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Author's Introduction
Preface by Bennie Strange
Montreux
Logan Airport
The Briefing
The Red Barn
The Stones Might Come
The Stones Are Coming
The Stones Aren't Coming
The Slender Strand
Twin Cessna 75 X-Ray
Keith Richards
Jane Rose
For Engineers Only
Darlin'...
Confidentiality
Systems, Inc.
Joe Rascoff
Ian Stewart
The Little Boys' Room
Master of All He Surveys
Paul Wasserman
The Tennis Courts
Bill & Astrid
A Typical Morning
A Typical Mid-Morning
Guns
My Friend Mark
Philadelphia
The Pantry
The Rock Wall
Woody
Fraternity Brothers
The Red Line
Neighbors
Judith
Kathleen
Club Owners
A Typical Rehearsal
Visitors
Rob Barnett
One Sunday Afternoon
WBCN-Boston
Bennie Strange in Worcester
The Show Must Go On
Performance!
Bill Graham
Little Girls
Steve Morse
The Raging Rose Saloon
The Publicist's Handbook
Charlie Watts
Mick and Freedom
Press Conference
The Strange Afterglow
Postscript
Appendix A
Appendix B
Appendix C
Wire-copy news
Stones Cinderella Story
The Tennis Court Fiasco


Club Owners



"Wan-sum blow?" Tony asked.



    "The Stones? Looking for a club to perform in? This area? Soon?"
    You're a club owner, and you're struck as though by thunder. The Rolling Stones. That would solve all the problems, all at once. Gate, forever after. License to print money. A picture of you and Mick Jagger hanging over the cash register.
    The band has been checking clubs out in the area; that's what the word was. Ralph's was mobbed a couple of nights ago. Maybe you've been checked out already. Maybe there's someone in here right now checking the place out.
    Your bartender comes up to you, drying off his hands.
    "That guy you were talking about, you know, who owns that recording studio where the Stones are... ?
    "Well, that's him down there at the end of the bar. No tab on that, right?"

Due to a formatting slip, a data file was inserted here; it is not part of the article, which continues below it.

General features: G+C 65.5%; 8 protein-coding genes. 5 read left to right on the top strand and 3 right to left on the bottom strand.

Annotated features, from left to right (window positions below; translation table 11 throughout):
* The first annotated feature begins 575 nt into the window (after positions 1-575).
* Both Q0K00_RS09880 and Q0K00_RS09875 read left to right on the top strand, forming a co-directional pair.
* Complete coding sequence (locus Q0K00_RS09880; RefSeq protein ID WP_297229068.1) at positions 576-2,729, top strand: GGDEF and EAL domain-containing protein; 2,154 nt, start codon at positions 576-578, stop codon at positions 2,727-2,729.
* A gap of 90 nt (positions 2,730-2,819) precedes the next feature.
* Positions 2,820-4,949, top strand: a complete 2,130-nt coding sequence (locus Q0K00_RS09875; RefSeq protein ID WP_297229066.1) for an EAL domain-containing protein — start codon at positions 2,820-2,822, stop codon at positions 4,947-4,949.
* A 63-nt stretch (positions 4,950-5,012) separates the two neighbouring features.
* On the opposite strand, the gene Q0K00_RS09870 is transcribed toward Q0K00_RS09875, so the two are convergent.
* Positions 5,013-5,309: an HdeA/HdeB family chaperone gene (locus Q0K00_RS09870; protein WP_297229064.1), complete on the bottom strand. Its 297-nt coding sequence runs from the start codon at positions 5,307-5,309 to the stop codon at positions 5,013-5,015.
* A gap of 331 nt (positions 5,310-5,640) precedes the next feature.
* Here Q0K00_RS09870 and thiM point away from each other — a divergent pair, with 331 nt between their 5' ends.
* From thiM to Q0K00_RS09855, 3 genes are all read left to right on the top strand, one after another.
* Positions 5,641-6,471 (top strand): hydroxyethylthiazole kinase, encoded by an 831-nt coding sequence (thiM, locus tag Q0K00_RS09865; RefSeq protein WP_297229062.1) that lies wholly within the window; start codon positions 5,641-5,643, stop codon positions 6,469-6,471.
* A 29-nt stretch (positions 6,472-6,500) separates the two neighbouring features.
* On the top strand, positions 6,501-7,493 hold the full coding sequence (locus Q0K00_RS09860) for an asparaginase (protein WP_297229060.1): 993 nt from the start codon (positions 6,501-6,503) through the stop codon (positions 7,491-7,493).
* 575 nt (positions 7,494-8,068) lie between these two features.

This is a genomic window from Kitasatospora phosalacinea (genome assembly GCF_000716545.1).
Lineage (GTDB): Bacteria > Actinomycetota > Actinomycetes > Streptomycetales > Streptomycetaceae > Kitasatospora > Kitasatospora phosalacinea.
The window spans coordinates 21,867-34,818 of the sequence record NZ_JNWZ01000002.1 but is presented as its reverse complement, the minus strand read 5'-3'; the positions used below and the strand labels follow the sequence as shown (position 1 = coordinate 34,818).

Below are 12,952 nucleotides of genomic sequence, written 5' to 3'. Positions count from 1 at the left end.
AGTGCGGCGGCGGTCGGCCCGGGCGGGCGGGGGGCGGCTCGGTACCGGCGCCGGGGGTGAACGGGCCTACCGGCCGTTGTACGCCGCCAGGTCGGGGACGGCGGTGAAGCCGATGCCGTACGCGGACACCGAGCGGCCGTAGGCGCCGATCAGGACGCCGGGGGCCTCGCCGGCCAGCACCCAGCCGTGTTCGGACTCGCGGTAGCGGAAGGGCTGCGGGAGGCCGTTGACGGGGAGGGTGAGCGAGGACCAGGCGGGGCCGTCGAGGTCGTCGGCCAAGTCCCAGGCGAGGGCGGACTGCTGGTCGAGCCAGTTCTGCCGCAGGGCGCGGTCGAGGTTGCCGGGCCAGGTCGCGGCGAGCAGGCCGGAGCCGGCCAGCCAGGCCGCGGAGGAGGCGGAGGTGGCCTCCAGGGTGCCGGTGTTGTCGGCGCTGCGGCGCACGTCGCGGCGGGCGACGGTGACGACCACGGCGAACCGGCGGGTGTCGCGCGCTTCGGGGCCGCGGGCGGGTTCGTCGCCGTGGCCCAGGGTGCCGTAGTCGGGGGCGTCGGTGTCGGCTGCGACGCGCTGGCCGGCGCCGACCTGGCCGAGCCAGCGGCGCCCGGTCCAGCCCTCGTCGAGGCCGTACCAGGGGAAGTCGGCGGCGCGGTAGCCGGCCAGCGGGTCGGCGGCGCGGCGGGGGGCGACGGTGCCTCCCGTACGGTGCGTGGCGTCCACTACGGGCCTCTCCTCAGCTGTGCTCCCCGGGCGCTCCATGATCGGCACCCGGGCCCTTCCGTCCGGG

"Right," you say, with the full flush of Stones fever now upon you. "Don't let him pay for anything."
    I drank pretty much for free during that period of time, as you can well imagine. Also, I got talked to by a lot of eager club owners, who believed, each of them, that I could somehow wield influence over the Rolling Stones, and make them show up anywhere I wanted. Flattering, I must say. It's also possible that I wasted time, once or twice, in clarifying the exact nature of my role. Let's face it: I liked the attention.
    And so the club owners were calling me like crazy, and I had no choice but to deal with them in one way or another. Randall Barbera helped me a lot with that. One afternoon, for example, he volunteered to spend some time with a particularly ambitious owner, Tony Rio. Tony owned "The Hideaway," which to my thinking was as good a venue as any, and which stood a chance of being chosen by the band for their surprise appearance. Randall had visited The Hideaway with Tony, and with Tony's sidekick, Ron, and they had all just driven back up Airport Hill with the intention of seeing me for a few minutes, and summarizing their day's conversation in my presence. Why me? Again, I was never sure. Tony Rio apparently felt I had some voice in things.
    Tony made the opening statement. "I jus' wan-cha ta know, Gil, jus' wan-cha ta know that me an' my partners have you and da Stones in da highest respet... "
    Randall mercifully interrupted the man, and volunteered this on his behalf.
    "Good room, Gil. L-shaped. All the sound reinforcement gear was left there from when the place was a disco. Best thing is the underground entrance. You can drive a truck into it. Right up to the back of the stage. Quick-in; quick-out."
    "Wit' protection," Tony added. Tony then motioned silently to his pimply sidekick, Ron, who stepped forward to his side, at full attention.
    "Wan-sum blow?" Tony asked.